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  • Writer's pictureDavid Carlson

316: "Let your mind be blown away by unimagined possibilities!"

Day 316: January 26th 2021

"Let your mind be blown away by unimagined possibilities!"

(Jonah by Salvador Dali)

Jonah should win an Oscar as best comedian of the Hebrew Scriptures. Imagine how Charlie Chaplin would play Jonah — avoiding God, endangering a whole shipload of sailors, going overboard and finally taking a three-day nap in a whale. Nothing God did pleased Jonah; he became obedient only because it was better than the risk-ridden, fishy alternatives he had already survived.

Today's snippet about Jonah highlights his success: Jonah preached and the Ninevites — from king to farm animals — did such penance that they escaped punishment for their sins. But the Ninevites' salvation made Jonah furious.

He had been punished for running from God.

Why not them!

Jonah offers an interesting counterpoint to Mark's Gospel. Here, Mark summarizes Jesus' entire message in three short statements: "This is the time of fulfillment. The reign of God is at hand. Repent and believe the good news."

"The reign of God is at hand."

That was the essence of Jesus' message and activity. Mark recorded precious little in the way of Jesus' preaching because he wanted to demonstrate that Jesus' actions embodied God's reign. In his obedience and in what he offered humanity, Jesus inaugurated God's reign in history. Jesus was the fulfillment, the culmination, of God's promises to the chosen people: the one sent to catch others up in the dynamic of his life.

"Repent" summarized the only appropriate response to getting caught up in Jesus' dynamic. Repentance, metanoia in Greek, is not a call to be sorry for sin. It's much closer to "Let your mind be blown away by unimagined possibilities!" Jesus preached metanoia as an invitation to believe that God was about something entirely new and wonderful — and everyone who so desired could participate in the good news.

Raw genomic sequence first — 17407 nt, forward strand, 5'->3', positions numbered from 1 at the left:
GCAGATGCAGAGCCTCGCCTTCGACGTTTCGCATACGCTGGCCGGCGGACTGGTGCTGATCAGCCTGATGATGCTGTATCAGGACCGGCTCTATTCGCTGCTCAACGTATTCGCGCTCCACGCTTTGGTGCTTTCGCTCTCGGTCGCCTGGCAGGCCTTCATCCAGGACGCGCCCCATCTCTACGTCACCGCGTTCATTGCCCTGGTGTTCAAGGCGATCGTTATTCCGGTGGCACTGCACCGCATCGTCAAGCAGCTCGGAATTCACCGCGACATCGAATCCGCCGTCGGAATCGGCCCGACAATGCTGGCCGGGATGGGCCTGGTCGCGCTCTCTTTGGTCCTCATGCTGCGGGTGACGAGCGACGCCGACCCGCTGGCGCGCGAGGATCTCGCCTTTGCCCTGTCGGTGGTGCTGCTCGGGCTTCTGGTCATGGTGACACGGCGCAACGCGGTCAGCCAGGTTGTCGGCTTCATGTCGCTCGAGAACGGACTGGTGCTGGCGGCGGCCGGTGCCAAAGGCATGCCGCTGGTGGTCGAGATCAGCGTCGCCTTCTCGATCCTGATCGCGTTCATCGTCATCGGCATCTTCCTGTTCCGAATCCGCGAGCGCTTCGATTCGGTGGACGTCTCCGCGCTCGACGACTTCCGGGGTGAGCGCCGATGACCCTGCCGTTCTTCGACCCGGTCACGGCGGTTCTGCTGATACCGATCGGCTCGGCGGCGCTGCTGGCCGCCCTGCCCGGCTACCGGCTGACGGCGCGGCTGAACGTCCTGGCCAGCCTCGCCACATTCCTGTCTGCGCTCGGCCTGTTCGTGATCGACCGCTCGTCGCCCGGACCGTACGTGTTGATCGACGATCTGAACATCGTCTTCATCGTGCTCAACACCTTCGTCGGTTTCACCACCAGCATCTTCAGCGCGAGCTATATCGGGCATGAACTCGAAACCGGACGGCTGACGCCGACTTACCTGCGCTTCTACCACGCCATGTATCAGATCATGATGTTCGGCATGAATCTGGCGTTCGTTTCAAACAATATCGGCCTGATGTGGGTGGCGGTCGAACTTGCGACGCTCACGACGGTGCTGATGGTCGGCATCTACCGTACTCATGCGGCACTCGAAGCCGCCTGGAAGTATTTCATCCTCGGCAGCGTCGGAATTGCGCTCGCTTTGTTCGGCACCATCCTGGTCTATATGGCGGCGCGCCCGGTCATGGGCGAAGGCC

This sort of repentance is more difficult than sorrow for sin. Sorrow looks to the past and is easily caught up in an ideology of guilt and due punishment, often ending up in some sort of justification. Many descriptions of confession and 12-step programs focus on wrongdoing, teaching people to ask for forgiveness, to make amends, or to do appropriate penance as signs of conversion.

In contrast, metanoia is all about hope and a new vision of life. Metanoia springs from a vision of how God's future is breaking into the present. It is a faith-filled certainty that communion with God and all of creation is the ultimate storyline and meaning of history.

Metanoia is the stuff of dreams that only God's spirit can inspire — and it is ongoing. Jesus' message is simply that. Each of Mark's three statements summarizes the newness, hope and promise that Jesus embodied.